The latest was the rise in energy costs due to increasing demand and, because of supply-chain issues, lower supply. China, whose economy opened up pretty early, is short of energy and thus is buying up coal and gas heavily on the market, competing with Europe, which also needs gas to fulfill energy needs.  In tandem with coal and gas, oil prices have risen due to a rise in energy demand.
 
As Europe, especially the UK, suffered from a shortage of truck drivers even before the pandemic, gasoline doesn’t go where it needs to in due time. A problem that 
already existed before Corona.



Higher energy prices drive production costs, and consequently, companies will have to raise prices on their products at some point. We can already observe that import prices, producer prices, and wholesale prices spiked, although firms try to swallow the costs instead of passing them onto consumers. But trust me, at some point, they will.


If we look at the planned price increases that US companies are planning, this picture solidifies.


Additionally, consumers experience inflation in the real economy: although already heavily elevated, asset prices continued to go up. US house prices, according to the Shiller-Index, are up about 20 % year-over-year. CPI does not even reflect that because the BLS uses Owners Equivalent Rent to calculate rent inflation. 

Central banks bid up bond prices, and stocks soar because of increasing participation in the market and share buybacks by companies (already the biggest on record). Additionally, stock prices increased because retail demand picked up as lower interest rates resulted in higher risk-taking along the risk curve. 

So, how will this end? Honestly, we do not know. Let us assume that asset prices will fall at some point: What happens to the cash that investors are sitting then? If it flows into the real economy, inflation will remain transitory for longer. Furthermore, we do not know how people's actions and behavior have changed since the pandemic.

With all the global imbalances and market distortions caused by interventionism, nobody should expect a rapid pick-up in economic growth. The Atlanta Fed GDP Nowcast is pointing in this direction. The hope that economic growth will be much above pre-pandemic levels diminishes...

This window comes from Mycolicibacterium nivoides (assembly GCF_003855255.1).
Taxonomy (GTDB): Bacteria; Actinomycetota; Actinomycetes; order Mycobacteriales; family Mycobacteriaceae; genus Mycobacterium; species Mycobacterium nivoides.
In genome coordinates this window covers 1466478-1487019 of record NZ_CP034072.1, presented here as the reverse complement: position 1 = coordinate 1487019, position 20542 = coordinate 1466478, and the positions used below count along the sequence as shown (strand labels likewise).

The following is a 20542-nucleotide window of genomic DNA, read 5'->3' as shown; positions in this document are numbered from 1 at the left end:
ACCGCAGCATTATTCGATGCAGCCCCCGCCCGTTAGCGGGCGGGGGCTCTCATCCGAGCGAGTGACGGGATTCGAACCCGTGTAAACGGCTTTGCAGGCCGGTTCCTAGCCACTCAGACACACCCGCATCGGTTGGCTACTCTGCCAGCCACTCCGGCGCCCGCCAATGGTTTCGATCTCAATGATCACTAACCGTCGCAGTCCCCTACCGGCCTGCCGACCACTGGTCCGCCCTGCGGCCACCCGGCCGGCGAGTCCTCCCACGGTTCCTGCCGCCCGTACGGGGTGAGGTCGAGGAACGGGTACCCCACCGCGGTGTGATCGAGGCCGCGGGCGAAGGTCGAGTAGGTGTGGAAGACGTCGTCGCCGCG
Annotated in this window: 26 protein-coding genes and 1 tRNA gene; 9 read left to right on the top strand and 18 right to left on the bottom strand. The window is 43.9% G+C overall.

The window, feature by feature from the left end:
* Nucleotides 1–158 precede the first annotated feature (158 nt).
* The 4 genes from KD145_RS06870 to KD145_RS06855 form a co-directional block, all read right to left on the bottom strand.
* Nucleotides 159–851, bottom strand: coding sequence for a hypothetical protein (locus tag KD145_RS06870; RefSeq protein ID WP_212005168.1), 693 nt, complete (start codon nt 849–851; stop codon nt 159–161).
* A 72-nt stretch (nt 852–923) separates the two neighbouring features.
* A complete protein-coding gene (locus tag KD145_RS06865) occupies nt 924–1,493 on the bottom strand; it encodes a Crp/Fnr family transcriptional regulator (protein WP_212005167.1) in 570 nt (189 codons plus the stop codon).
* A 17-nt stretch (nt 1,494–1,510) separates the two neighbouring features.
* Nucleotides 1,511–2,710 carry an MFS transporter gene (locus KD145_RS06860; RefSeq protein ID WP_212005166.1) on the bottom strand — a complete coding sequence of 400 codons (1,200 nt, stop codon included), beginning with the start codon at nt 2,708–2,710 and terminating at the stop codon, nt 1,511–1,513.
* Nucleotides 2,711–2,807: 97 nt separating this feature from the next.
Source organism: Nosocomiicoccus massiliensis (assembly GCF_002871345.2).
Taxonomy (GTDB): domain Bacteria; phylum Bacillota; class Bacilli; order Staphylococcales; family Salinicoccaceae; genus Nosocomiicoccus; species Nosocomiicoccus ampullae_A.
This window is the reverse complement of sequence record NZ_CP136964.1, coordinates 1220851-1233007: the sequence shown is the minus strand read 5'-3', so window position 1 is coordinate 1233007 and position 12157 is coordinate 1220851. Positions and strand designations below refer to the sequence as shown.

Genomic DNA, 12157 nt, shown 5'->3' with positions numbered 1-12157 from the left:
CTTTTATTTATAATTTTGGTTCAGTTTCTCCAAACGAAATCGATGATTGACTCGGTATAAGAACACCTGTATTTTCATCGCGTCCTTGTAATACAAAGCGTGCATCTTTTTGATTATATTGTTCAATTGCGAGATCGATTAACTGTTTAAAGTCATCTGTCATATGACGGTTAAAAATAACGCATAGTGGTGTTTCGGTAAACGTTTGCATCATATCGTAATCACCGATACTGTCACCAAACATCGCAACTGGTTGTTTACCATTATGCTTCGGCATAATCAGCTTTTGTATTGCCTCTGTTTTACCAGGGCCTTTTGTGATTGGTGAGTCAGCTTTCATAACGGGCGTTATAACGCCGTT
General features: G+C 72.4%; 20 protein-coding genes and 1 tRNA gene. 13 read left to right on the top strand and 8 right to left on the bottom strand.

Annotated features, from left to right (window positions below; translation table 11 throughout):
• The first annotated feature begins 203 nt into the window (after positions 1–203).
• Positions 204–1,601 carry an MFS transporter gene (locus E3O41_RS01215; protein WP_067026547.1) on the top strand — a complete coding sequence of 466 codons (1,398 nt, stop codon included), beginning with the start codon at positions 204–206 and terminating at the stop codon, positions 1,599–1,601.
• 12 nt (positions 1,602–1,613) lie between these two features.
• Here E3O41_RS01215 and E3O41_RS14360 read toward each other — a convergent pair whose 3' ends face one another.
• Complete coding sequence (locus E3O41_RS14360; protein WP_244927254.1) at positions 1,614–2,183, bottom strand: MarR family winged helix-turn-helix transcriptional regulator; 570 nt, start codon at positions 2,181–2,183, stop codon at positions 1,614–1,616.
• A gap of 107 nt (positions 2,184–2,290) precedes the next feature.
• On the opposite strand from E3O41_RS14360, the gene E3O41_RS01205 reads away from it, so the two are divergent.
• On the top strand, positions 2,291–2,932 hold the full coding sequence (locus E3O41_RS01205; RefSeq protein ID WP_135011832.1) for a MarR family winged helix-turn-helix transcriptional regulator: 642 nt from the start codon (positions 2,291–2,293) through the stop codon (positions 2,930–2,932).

I do not think that governments will allow the free market to get rid of all the imbalances because they would result in higher (short-term) unemployment and business bankruptcies, along with spending cuts by the state. However, in hindsight, it was inevitable.

But how will governments get out of this without causing further damage? A new monetary system? A debt jubilee and a restart?

In my opinion, governments will choose to go down another path at first. They will try to keep real interest rates negative to drive down debt/GDP levels while spending big, for example, on infrastructure. The deficits will be funded by the printing press, so was my guess.

I thought that equities would profit in such a scenario because negative real rates will push investors into intangible assets. If asset prices performed similarly to previous negative real rates periods, dividend stocks would be an argument. Here is the chart I posted two weeks ago:


However, this week I have read another interview with Russel Napier, who appeared on the macrovoices-podcast recently. Russel was a long-time deflationist before changing his opinion last year and is now arguing that a regime change has happened.

What caused Russels to change his view? As everyone knows (at least everyone is familiar with the subject), commercial banks create money through credit creation to the real economy. It was a fact that governments took control of the money supply during the pandemic via credit guarantees.